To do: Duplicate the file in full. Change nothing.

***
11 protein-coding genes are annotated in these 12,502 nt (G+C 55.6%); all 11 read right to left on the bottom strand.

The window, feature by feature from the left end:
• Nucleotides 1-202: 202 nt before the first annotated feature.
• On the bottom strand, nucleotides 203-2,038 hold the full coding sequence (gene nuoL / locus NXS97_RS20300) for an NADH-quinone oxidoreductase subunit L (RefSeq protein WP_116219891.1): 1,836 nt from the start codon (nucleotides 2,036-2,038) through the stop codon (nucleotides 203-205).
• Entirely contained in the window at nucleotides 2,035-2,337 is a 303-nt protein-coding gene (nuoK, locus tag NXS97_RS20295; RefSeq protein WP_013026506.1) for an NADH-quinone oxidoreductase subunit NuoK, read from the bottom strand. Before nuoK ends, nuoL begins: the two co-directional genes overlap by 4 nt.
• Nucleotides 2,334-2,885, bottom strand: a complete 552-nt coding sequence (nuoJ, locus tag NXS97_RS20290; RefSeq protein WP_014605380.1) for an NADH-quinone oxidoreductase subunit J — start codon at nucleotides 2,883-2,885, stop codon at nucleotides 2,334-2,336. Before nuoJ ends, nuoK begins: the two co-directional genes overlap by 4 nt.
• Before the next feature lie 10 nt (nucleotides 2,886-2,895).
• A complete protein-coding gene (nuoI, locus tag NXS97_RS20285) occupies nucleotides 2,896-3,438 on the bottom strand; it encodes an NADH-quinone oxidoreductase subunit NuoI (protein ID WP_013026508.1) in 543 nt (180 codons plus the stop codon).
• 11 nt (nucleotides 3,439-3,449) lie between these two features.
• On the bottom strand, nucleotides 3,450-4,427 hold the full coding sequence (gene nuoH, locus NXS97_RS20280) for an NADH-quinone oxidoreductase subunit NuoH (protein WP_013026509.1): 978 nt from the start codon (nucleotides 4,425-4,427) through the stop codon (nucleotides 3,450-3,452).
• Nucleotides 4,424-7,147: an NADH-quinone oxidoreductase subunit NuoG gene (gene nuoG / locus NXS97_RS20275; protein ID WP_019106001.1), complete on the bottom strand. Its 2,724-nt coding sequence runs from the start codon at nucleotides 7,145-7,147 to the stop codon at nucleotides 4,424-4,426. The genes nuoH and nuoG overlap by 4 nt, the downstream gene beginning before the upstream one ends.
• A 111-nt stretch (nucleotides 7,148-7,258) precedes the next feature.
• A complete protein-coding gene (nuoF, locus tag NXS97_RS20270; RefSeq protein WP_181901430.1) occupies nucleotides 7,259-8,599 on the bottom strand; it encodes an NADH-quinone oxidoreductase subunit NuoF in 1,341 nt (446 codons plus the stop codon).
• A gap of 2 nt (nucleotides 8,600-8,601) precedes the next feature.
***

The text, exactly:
11 protein-coding genes are annotated in these 12,502 nt (G+C 55.6%); all 11 read right to left on the bottom strand.

The window, feature by feature from the left end:
• Nucleotides 1-202: 202 nt before the first annotated feature.
• On the bottom strand, nucleotides 203-2,038 hold the full coding sequence (gene nuoL / locus NXS97_RS20300) for an NADH-quinone oxidoreductase subunit L (RefSeq protein WP_116219891.1): 1,836 nt from the start codon (nucleotides 2,036-2,038) through the stop codon (nucleotides 203-205).
• Entirely contained in the window at nucleotides 2,035-2,337 is a 303-nt protein-coding gene (nuoK, locus tag NXS97_RS20295; RefSeq protein WP_013026506.1) for an NADH-quinone oxidoreductase subunit NuoK, read from the bottom strand. Before nuoK ends, nuoL begins: the two co-directional genes overlap by 4 nt.
• Nucleotides 2,334-2,885, bottom strand: a complete 552-nt coding sequence (nuoJ, locus tag NXS97_RS20290; RefSeq protein WP_014605380.1) for an NADH-quinone oxidoreductase subunit J — start codon at nucleotides 2,883-2,885, stop codon at nucleotides 2,334-2,336. Before nuoJ ends, nuoK begins: the two co-directional genes overlap by 4 nt.
• Before the next feature lie 10 nt (nucleotides 2,886-2,895).
• A complete protein-coding gene (nuoI, locus tag NXS97_RS20285) occupies nucleotides 2,896-3,438 on the bottom strand; it encodes an NADH-quinone oxidoreductase subunit NuoI (protein ID WP_013026508.1) in 543 nt (180 codons plus the stop codon).
• 11 nt (nucleotides 3,439-3,449) lie between these two features.
• On the bottom strand, nucleotides 3,450-4,427 hold the full coding sequence (gene nuoH, locus NXS97_RS20280) for an NADH-quinone oxidoreductase subunit NuoH (protein WP_013026509.1): 978 nt from the start codon (nucleotides 4,425-4,427) through the stop codon (nucleotides 3,450-3,452).
• Nucleotides 4,424-7,147: an NADH-quinone oxidoreductase subunit NuoG gene (gene nuoG / locus NXS97_RS20275; protein ID WP_019106001.1), complete on the bottom strand. Its 2,724-nt coding sequence runs from the start codon at nucleotides 7,145-7,147 to the stop codon at nucleotides 4,424-4,426. The genes nuoH and nuoG overlap by 4 nt, the downstream gene beginning before the upstream one ends.
• A 111-nt stretch (nucleotides 7,148-7,258) precedes the next feature.
• A complete protein-coding gene (nuoF, locus tag NXS97_RS20270; RefSeq protein WP_181901430.1) occupies nucleotides 7,259-8,599 on the bottom strand; it encodes an NADH-quinone oxidoreductase subunit NuoF in 1,341 nt (446 codons plus the stop codon).
• A gap of 2 nt (nucleotides 8,600-8,601) precedes the next feature.